Yes, there is more to the Internet than porn. Maybe porn is all you care about, but the rest of us are using one of technology’s greatest advances to auction off crap to the highest bidder.

Proving that artists are just like you and me, the owners of Missoula’s Goatsilk Gallery are also using the Web to unload their wares. But unlike most eBayers with their useless Pat Boone 45s and snow tires without tread, Goatsilk isn’t peddling crap. After a successful run of its eBay show (the owners spent months gathering artists’ work on the on-line auction site), the gallery resold the show as a package.

After one false start (the gallery cancelled the first auction because it didn’t get the featured listing it paid for and the auction wasn’t getting much traffic), its second listing spent 10 days on the site and was viewed by more than 900 people, yet only three people bid. The top bid of $206 came in from a man in San Francisco who goes by the hip Web handle luv60473—not bad, considering Goatsilk spent no more than $25 on any single piece, and in some cases paid less than $5 for pieces. Of course, the minimum bid was $200, so luv60473 didn’t have to get into one of those famous Sotheby’s bidding battles. To view the completed auction page go to ISAPI.dll?ViewItem&item=3632565787.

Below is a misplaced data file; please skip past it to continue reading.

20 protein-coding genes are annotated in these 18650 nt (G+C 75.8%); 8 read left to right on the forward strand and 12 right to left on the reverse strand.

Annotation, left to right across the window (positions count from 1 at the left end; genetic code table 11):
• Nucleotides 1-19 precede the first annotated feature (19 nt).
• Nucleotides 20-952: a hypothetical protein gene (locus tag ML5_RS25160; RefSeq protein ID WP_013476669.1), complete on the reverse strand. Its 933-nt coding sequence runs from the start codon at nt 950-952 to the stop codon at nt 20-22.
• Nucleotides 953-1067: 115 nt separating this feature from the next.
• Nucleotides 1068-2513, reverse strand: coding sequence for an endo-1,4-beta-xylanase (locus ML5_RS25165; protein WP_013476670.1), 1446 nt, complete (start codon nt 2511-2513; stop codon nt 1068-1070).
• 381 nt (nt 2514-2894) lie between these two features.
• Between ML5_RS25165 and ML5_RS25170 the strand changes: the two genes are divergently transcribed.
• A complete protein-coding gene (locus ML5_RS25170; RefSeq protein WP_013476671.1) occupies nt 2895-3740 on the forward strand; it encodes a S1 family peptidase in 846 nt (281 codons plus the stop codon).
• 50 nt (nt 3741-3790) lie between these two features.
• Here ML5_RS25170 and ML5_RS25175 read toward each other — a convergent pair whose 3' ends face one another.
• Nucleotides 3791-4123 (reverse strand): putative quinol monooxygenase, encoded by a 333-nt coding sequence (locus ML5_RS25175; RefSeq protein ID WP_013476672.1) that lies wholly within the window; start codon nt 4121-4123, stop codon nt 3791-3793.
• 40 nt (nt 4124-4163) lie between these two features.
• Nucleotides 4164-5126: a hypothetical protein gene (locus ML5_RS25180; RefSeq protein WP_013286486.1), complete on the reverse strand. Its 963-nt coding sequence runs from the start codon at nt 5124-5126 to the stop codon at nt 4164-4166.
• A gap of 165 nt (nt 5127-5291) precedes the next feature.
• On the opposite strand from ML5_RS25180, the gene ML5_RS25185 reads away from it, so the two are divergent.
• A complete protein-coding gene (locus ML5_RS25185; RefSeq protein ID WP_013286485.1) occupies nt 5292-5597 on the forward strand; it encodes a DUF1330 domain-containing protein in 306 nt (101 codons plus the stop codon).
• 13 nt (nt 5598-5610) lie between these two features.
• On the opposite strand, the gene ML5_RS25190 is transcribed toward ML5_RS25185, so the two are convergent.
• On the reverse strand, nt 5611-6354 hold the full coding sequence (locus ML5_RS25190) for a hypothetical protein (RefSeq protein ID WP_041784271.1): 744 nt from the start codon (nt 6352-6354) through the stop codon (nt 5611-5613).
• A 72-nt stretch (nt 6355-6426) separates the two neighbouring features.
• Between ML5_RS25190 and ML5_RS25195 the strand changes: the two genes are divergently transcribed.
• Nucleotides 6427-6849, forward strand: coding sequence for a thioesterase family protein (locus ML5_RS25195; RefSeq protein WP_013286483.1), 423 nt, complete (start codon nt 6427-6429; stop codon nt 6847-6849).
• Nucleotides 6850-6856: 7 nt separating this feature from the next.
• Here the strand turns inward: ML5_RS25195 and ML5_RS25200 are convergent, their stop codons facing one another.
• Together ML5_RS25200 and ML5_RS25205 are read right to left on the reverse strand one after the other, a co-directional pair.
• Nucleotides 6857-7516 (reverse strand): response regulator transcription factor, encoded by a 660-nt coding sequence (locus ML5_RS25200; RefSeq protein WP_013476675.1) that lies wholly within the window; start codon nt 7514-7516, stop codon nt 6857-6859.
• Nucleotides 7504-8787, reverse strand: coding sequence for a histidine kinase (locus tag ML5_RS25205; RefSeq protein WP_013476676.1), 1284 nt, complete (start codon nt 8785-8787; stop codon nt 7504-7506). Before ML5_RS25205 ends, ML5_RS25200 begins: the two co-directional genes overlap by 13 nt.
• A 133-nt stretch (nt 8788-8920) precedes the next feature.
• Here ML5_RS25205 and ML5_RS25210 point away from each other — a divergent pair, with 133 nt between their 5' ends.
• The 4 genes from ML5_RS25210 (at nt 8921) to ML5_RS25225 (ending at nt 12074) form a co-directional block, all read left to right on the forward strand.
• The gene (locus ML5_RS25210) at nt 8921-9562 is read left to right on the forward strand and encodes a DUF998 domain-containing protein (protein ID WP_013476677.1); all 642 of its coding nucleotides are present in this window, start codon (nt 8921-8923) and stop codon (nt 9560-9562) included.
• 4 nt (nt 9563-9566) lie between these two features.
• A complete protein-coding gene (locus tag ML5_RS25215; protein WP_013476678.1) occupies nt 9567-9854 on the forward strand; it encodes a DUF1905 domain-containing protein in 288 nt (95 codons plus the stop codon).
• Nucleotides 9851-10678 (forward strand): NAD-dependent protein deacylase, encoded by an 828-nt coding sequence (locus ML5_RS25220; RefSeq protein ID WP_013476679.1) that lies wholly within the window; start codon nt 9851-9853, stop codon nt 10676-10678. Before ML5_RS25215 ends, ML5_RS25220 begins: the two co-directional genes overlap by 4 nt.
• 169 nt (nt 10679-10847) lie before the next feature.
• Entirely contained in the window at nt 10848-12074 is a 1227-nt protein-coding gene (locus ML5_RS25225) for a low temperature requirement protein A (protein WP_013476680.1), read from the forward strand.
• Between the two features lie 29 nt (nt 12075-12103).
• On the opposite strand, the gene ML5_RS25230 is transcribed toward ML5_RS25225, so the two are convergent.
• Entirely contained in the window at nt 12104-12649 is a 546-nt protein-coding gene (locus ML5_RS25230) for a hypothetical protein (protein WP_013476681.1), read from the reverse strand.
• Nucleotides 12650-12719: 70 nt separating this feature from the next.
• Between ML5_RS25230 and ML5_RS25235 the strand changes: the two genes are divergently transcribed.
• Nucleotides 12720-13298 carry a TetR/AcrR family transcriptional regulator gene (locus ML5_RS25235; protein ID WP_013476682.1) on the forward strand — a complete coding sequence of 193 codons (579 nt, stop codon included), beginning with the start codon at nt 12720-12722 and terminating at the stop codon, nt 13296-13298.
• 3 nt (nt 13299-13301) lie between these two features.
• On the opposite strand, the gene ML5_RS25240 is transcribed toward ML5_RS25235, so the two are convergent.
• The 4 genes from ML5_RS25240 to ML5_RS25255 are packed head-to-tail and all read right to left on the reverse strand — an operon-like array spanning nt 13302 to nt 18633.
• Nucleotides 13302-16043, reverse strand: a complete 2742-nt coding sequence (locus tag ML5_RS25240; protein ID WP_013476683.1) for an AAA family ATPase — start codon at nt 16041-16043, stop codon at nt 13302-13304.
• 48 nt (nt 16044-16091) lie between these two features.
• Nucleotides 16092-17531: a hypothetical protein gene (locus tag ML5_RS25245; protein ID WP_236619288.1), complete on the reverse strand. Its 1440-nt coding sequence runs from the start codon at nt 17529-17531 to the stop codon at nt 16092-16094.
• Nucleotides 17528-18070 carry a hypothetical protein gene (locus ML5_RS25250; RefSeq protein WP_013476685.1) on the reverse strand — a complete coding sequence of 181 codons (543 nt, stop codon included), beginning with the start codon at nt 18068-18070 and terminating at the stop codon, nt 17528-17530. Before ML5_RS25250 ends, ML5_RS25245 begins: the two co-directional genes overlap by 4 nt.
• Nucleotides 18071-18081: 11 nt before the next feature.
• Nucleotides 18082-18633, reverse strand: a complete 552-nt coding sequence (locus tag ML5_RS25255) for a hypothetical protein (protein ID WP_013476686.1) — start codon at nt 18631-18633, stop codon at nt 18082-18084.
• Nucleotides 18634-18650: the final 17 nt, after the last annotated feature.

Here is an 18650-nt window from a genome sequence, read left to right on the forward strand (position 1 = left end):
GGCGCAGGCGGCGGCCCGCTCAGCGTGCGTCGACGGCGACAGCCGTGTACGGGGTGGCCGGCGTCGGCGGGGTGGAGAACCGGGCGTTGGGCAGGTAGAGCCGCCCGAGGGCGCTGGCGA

Speaking of eBay auctions, struggling Saint Paul, Minn., independent bookstore Ruminator Books is getting a helping hand from some of America’s best and brightest. Among the items up for auction is a log from Rick Bass’s writing cabin. After renovations, Bass kept some of the old building and not only has he signed the log with a Sharpie, but also he’s asked the lucky bidder to write the U.S. Forest Service and tell the agency to do a better job preserving the Yaak wilderness.

Bass’ log is odd, but Eve Marofsky, who is putting together the auction, says it’s not even close to the strangest thing the bookstore’s received.

“I like the piano roll a lot,” says Marofsky. “Jonathan Safran Foer wrote a letter to Russell Banks on an old piano roll of ‘It Don’t Mean a Thing if It Ain’t Got That Swing.’ It’s really cool because the letter is really writerly.”

Other items of note include a shirt given to Neal Karlen by Kurt Cobain, Paul Auster’s reading glasses and a CD of Rick Moody’s electronic music.

“We haven’t listened to it yet, but the idea of Rick Moody’s music is pretty funny,” says Marofsky.

The bidding will take place Nov. 15-19 on eBay.


Montana Pride has found an unlikely ally in Sen. Conrad Burns. Gay rights advocates from Montana and across the nation are trying to stop the Federal Marriage Amendment some lawmakers want to introduce in Congress.

While not a subscriber or fan of the gay lifestyle, Burns wrote to Pride members: “While I personally believe that marriage should be defined as a union between a man and a woman, I have great concerns over amending the Constitution.”

Baucus, a Democrat (sort of), playing against type said in a letter to Pride members that he’d support the amendment.

“I voted for the Defense of Marriage Act…[that] defines the words ‘marriage’ and ‘spouse’ so that marriage is a union between one man and one woman.”

When you think about it, gay advocates and Burns really do make strange bedfellows.

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